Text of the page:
Flushing a toilet can generate large quantities of microbe-containing aerosols depending on the design, water pressure or flushing power of the toilet. A variety of pathogens are usually found in stagnant water as well as in urine, feces and vomit. When dispersed widely through aerosolization, these pathogens can cause Ebola, norovirus that results in violent food poisoning, as well as COVID-19 caused by SARS-CoV-2.
Respiratory droplets are the most prominent source of transmission for COVID-19, however, alternative routes may exist given the discovery of small numbers of viable viruses in urine and stool samples. Public restrooms are especially cause for concern for transmitting COVID-19 because they are relatively confined, experience heavy foot traffic and may not have adequate ventilation.
A team of scientists from Florida Atlantic University’s College of Engineering and Computer Science once again put physics of fluids to the test to investigate droplets generated from flushing a toilet and a urinal in a public restroom under normal ventilation conditions. To measure the droplets, they used a particle counter placed at various heights of the toilet and urinal to capture the size and number of droplets generated upon flushing.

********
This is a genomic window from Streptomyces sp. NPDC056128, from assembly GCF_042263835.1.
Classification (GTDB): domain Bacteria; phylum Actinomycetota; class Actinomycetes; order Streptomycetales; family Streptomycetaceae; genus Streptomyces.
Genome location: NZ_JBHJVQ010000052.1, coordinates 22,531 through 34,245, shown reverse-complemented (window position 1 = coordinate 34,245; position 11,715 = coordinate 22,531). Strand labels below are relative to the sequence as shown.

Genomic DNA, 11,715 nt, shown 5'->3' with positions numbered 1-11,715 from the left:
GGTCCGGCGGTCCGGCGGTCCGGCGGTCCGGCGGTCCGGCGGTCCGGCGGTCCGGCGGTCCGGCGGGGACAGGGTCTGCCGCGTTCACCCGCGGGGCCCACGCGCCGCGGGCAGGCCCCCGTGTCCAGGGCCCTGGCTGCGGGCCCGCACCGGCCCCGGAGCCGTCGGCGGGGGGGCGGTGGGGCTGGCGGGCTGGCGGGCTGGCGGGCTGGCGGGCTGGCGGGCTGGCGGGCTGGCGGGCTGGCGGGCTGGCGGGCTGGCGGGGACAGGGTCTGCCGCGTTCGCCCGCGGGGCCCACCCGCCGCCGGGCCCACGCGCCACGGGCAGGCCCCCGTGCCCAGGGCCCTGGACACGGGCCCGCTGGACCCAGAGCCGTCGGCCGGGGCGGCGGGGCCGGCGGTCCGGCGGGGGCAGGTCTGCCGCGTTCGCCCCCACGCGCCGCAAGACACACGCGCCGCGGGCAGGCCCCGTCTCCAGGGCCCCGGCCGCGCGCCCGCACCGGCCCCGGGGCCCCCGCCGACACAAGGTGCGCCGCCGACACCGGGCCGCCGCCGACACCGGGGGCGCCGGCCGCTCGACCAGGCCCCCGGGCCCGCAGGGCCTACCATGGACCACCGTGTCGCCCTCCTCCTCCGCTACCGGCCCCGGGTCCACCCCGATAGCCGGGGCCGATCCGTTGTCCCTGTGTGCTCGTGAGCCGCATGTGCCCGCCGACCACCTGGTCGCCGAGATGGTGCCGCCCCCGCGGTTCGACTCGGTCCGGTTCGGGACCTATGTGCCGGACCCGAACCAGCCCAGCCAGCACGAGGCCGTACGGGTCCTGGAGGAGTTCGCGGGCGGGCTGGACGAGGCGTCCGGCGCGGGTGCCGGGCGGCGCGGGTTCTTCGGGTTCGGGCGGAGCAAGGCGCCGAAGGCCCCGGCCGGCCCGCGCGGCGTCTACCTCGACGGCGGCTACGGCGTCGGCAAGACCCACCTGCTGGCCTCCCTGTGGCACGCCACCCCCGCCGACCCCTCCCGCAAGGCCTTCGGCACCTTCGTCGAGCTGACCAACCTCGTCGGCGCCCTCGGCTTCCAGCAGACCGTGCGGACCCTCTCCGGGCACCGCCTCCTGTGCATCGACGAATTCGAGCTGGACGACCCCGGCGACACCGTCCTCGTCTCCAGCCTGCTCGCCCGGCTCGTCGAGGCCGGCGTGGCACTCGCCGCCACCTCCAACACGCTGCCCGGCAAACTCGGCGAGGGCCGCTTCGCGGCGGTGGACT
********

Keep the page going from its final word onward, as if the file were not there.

Results of the study, published in the journal Physics of Fluids , demonstrate how public restrooms could serve as hotbeds for airborne disease transmission, especially if they do not have adequate ventilation or if toilets do not have a lid or cover.
Read more at Florida Atlantic University